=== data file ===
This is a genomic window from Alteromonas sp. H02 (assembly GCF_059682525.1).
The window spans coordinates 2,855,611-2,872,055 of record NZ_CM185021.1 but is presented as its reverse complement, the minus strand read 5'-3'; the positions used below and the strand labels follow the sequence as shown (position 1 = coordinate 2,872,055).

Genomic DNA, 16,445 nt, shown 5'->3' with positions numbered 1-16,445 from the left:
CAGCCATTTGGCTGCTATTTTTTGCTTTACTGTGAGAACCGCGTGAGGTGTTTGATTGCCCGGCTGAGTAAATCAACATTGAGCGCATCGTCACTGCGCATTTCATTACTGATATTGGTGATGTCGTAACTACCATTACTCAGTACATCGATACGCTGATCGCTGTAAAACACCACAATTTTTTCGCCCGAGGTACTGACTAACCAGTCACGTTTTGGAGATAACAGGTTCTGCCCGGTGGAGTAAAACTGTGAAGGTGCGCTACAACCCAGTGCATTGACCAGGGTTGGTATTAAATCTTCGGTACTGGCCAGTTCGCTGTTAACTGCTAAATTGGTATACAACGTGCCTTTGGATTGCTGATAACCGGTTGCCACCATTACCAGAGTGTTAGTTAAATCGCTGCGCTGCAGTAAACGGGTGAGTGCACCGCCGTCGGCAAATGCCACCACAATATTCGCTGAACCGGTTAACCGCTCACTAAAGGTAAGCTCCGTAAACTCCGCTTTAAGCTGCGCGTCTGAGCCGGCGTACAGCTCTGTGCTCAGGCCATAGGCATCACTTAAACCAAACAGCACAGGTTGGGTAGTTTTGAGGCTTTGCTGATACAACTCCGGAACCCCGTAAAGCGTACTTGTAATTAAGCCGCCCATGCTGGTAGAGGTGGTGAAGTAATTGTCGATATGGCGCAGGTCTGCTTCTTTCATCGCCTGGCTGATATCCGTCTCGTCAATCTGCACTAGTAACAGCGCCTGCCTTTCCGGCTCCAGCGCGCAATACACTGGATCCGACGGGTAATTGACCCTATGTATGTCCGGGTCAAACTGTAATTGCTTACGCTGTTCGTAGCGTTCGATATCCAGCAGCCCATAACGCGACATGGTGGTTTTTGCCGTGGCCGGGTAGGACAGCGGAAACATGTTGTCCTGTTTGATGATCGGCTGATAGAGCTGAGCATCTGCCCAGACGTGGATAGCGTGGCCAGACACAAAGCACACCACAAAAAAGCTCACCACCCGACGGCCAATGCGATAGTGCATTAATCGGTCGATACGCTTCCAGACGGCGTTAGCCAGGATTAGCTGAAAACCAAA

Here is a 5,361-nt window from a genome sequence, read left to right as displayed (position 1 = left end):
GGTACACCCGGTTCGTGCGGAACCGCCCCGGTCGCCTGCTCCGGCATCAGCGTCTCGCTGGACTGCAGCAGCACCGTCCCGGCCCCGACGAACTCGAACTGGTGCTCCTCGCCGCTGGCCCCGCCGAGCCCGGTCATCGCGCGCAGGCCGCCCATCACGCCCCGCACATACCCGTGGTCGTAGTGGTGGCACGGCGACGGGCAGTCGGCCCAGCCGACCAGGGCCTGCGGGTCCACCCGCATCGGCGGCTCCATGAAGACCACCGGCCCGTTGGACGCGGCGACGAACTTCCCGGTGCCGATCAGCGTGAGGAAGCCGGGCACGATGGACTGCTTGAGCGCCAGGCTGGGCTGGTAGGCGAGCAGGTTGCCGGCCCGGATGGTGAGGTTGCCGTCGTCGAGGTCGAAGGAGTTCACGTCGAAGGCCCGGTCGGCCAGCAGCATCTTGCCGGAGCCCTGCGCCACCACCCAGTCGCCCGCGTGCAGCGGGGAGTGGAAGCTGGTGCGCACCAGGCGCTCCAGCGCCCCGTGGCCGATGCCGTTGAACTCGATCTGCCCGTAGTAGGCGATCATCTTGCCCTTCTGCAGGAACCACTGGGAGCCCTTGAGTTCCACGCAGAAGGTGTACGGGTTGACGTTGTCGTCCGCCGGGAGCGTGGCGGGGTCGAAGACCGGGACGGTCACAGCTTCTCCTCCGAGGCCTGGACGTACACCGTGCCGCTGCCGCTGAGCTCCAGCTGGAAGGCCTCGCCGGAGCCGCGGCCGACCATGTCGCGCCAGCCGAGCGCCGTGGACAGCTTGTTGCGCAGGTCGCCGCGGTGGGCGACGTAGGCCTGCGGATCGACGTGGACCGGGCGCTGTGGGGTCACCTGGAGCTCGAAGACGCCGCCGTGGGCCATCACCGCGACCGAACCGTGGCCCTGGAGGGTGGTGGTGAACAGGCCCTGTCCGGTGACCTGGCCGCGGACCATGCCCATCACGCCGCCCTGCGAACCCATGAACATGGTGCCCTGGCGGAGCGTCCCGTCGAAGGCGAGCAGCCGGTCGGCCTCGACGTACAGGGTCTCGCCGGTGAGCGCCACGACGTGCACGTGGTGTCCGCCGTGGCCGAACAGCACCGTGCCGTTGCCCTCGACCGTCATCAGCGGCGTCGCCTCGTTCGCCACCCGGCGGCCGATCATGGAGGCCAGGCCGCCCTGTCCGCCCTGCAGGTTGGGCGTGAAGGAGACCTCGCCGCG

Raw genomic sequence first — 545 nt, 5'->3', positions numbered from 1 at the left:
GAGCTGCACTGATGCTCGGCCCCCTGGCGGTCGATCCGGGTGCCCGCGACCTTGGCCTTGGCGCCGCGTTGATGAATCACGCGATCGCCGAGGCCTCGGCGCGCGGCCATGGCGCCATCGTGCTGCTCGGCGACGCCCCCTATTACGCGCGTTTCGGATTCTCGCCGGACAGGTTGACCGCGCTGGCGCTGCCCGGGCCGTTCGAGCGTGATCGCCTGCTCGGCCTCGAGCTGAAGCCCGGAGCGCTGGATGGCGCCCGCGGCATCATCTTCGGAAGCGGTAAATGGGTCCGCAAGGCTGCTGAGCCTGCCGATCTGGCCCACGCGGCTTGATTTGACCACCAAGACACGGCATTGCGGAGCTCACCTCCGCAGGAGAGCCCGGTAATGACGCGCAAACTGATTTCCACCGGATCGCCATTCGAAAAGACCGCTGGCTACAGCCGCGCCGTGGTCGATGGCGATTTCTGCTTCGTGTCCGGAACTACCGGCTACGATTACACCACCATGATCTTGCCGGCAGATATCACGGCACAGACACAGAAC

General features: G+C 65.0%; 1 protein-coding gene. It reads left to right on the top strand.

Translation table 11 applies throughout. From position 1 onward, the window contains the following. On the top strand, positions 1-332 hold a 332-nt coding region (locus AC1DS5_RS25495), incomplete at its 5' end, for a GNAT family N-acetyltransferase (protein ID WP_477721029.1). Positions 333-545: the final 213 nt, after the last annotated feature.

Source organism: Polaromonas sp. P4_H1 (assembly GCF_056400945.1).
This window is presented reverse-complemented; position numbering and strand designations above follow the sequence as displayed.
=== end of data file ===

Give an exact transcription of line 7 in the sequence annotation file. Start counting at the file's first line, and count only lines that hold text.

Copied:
Raw genomic sequence first — 545 nt, 5'->3', positions numbered from 1 at the left: